1. How will the software work for you?
This is about having a clear picture of what really matters to your organisation. The general idea is that the system you invest in should make your life easier, but depending on how complex your needs are; on the scope of your mobility programme; on the size of your population and the number of stakeholders involved, some systems will be more suitable than others. Not all of the functionality on offer may be relevant to you, so will you have the flexibility to choose solely what you want to take? It is important to find the best fit for your requirements, especially when it comes to comparing an off-the-shelf solution with a more personalised one – as an example, can the tool cope with the intricacies of multiple policy rules?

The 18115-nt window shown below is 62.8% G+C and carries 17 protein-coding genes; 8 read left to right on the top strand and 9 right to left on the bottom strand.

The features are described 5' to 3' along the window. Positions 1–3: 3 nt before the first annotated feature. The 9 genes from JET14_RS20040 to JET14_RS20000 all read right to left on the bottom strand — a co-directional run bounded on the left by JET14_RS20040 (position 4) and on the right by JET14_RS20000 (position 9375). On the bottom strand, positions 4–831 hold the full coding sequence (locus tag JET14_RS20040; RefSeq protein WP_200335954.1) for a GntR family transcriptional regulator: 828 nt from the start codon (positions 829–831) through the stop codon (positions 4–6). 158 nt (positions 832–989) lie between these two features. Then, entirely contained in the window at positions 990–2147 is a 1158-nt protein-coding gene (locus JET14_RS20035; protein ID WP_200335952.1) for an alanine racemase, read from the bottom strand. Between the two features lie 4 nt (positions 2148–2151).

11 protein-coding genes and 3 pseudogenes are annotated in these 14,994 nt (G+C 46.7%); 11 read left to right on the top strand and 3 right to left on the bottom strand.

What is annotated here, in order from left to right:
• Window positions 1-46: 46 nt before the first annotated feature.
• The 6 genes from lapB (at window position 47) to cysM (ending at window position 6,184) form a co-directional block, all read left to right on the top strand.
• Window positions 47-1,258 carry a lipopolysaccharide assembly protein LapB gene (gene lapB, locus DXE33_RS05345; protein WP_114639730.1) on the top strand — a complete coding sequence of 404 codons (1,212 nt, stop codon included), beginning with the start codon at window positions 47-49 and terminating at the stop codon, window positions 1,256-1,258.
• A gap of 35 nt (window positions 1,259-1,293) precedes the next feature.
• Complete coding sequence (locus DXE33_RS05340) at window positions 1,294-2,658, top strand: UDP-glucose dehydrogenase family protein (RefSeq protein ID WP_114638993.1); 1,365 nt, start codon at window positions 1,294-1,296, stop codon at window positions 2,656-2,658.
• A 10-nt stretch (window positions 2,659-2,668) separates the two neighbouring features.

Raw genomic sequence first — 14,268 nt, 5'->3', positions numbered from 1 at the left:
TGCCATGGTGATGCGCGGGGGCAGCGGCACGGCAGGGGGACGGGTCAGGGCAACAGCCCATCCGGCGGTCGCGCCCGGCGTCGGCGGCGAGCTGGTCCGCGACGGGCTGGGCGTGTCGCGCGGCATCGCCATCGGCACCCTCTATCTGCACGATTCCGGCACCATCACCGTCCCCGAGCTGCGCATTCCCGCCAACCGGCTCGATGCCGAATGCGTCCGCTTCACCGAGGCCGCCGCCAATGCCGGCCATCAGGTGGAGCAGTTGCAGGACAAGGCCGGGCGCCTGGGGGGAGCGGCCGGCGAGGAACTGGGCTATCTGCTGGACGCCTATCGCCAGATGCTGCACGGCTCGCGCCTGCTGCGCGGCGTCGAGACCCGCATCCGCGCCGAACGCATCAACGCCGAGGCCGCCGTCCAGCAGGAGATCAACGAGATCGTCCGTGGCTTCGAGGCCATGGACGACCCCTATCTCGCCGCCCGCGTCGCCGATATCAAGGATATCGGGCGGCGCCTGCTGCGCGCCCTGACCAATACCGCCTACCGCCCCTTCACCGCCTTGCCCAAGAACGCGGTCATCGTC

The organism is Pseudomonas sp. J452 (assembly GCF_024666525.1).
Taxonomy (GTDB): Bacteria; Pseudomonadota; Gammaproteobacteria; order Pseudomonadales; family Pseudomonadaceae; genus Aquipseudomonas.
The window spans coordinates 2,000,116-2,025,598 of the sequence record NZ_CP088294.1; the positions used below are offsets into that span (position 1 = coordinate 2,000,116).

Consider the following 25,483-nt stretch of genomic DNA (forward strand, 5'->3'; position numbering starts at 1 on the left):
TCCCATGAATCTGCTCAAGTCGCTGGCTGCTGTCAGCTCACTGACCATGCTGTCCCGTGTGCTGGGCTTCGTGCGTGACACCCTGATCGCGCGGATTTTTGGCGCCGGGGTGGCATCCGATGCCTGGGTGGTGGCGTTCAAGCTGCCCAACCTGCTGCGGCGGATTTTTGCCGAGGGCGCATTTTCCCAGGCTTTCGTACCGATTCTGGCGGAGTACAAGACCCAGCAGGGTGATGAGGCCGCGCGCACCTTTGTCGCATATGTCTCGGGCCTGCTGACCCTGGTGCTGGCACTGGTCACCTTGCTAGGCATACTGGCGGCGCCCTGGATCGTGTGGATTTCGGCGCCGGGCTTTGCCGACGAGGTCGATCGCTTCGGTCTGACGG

2. Assessing the supplier
As obvious as this may sound, aside from the usual background checks on experience, history and governance, it’s important to ensure that you are fully comfortable with the supplier’s way of working. A good collaboration is key for the success of any implementation project, so: do you think you will work well together? Have you met the team who will be involved in your project? What added value do they bring to the project? Do they listen, can you bounce ideas off them? You should also consider speaking to a third party who has worked with them before to get a more balanced view of the service they provide.
3. Implementation, training and support